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[GALEN] — LEONHART FUCHS
Cl. Galeni, Pergameni medici praestantissimi, De curatione per sanguinis missionem libellus. Lyon: Joannem et Franciscum Frellonios, 1546
8vo (6 9/16 x 4¼ in.; 167 x 108 mm). Woodcut printer's device to title, historiated woodcut initials, text in Latin with Greek vocabulary, one woodcut diagram: minor marginal dampstaining (A3-A4), damp staining origination in gutter (E1-E8), minor worming to upper inner margin, expertly repaired, terminal leaf with some marginal loss and expertly backed with tissue. Later cream paper covered boards; rubbing to extremities.
First edition by Leonhard Fuchs — an exceptionally rare edition of Galen's work on bloodletting, with only one other copy having been offered at auction
Galen's understanding of anatomy and medicine was principally influenced by the then-current theory of humorism (also known as the four humors – black bile, yellow bile, blood, and phlegm), as advanced by ancient Greek physicians such as Hippocrates. His theories dominated and influenced Western medical science for more than 1,300 years.
Galen believed each part of this tripartite soul controlled specific functions within the body and that the soul, as a whole, contributed to the health of the body, strengthening the "natural functioning capacity of the organ or organs in question". The "rational soul" (which controlled higher level cognitive functioning in an organism — for example, making choices or perceiving the world and sending those signals to the brain) was where "imagination, memory, recollection, knowledge, thought, consideration, voluntary motion and sensation" could be found. The "spirited soul" was responsible for "growing or being alive," and also contained our passions, tp include anger. Such passions were considered to be stronger than regular emotions, and thus more dangerous. The third part of the soul, or the "appetitive spirit," controlled the living forces in our body, most importantly blood.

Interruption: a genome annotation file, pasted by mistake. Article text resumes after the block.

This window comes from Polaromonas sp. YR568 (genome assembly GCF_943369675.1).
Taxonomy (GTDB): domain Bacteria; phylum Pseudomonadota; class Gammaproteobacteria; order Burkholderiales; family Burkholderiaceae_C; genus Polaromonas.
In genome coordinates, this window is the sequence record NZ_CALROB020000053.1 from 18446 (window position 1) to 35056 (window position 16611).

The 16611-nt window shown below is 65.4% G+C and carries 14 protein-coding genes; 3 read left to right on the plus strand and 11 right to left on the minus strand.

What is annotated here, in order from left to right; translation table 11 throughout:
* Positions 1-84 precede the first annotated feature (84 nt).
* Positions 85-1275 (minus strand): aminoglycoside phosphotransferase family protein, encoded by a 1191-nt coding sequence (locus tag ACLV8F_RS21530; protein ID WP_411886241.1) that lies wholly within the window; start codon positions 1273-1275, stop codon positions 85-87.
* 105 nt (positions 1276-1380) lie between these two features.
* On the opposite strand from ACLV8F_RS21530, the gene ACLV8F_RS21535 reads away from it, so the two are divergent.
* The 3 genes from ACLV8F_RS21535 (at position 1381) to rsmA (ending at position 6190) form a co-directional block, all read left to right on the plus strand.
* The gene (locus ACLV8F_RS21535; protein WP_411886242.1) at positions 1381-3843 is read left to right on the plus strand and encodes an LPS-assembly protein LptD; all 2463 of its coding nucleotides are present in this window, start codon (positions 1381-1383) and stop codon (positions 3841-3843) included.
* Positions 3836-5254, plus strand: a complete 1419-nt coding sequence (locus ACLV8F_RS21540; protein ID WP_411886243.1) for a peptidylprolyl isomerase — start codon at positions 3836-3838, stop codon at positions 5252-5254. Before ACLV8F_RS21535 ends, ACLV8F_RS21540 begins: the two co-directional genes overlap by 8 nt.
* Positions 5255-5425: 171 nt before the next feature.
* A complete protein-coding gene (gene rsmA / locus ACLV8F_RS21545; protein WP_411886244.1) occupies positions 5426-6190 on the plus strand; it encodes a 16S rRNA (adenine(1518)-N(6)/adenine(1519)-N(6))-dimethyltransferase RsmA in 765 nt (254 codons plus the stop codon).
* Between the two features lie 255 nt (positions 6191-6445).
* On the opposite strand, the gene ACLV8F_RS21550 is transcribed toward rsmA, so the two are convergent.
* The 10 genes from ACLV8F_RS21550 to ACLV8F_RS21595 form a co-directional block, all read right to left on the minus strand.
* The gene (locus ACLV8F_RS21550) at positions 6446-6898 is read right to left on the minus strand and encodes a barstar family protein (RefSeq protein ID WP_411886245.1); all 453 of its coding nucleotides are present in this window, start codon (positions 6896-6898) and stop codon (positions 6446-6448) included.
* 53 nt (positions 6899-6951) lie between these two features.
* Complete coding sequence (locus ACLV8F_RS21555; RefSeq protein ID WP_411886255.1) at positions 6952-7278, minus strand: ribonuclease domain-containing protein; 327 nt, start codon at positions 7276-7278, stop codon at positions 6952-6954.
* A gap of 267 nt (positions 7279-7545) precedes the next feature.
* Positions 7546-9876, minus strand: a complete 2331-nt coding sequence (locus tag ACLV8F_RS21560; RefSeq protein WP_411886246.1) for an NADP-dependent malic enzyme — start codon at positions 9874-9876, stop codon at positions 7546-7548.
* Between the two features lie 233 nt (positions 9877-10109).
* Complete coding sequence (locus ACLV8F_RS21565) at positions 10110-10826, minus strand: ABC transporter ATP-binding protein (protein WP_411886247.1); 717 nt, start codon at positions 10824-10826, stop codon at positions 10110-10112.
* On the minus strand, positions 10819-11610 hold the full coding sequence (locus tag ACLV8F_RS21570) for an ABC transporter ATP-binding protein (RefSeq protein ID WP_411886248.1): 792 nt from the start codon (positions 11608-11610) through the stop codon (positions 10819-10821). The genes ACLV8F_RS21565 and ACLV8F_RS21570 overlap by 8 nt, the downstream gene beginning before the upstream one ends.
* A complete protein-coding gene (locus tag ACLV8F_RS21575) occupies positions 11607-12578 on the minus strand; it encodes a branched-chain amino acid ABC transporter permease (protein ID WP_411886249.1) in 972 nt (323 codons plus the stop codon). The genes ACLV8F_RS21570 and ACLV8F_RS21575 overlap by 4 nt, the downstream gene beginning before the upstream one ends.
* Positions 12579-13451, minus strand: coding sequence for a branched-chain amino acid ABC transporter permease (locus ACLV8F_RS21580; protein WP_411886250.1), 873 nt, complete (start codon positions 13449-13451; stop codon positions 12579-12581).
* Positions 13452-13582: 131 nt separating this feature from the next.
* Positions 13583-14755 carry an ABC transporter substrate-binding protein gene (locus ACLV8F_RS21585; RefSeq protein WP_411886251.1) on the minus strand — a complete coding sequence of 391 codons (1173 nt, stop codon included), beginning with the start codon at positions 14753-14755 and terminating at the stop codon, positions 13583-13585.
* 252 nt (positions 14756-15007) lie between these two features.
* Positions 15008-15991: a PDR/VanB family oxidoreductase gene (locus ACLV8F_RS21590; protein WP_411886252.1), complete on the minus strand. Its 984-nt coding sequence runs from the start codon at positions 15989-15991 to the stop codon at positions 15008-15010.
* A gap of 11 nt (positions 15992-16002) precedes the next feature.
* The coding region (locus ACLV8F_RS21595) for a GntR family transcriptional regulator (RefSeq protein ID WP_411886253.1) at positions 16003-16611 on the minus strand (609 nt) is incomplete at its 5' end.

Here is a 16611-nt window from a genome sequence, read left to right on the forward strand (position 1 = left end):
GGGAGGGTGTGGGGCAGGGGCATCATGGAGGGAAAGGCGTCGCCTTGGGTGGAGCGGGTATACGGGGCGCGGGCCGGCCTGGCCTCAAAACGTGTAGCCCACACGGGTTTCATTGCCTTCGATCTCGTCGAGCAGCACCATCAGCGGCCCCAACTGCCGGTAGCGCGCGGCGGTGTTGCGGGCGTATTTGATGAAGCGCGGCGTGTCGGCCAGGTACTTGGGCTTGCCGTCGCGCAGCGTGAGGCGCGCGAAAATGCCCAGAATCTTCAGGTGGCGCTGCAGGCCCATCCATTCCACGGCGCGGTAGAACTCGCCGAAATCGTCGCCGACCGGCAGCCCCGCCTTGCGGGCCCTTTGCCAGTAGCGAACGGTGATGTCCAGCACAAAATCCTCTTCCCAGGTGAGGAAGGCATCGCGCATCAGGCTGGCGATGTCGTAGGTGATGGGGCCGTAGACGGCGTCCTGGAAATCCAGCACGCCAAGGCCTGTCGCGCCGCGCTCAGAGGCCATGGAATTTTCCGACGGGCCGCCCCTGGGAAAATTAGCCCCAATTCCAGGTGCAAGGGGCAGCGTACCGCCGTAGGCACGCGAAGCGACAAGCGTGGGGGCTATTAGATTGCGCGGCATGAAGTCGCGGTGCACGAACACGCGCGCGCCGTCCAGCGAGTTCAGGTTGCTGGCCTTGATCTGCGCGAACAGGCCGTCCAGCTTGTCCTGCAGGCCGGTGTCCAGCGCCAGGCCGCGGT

Galen's anatomical reports were based primarily on the dissection of monkeys, especially the Barbary macaque, and his findings remained unchallenged until the 1543 publication if Andreas Vesalius's De humani corporis fabrica.Galen's most significant contribution to medicine was perhaps his work on the circulatory system. He was the first to recognize distinct differences between venous (dark) and arterial (bright) blood. His anatomical experiments on animal specimens led to a more complete understanding of the circulatory, nervous, and respiratory system, though his work did contain some rather grave errors. Galen believed, for example, that the circulatory system was made up of two independent structures of distribution: venous blood was generated in the liver, and arterial blood in the heart. This and other theories related to the circulation of blood were later shown to be incorrect.
Leonhart Fuchs was a German physician and botanist.
OCLC lists only one other copy of this edition (University of Toronto, catalogue key: 495785)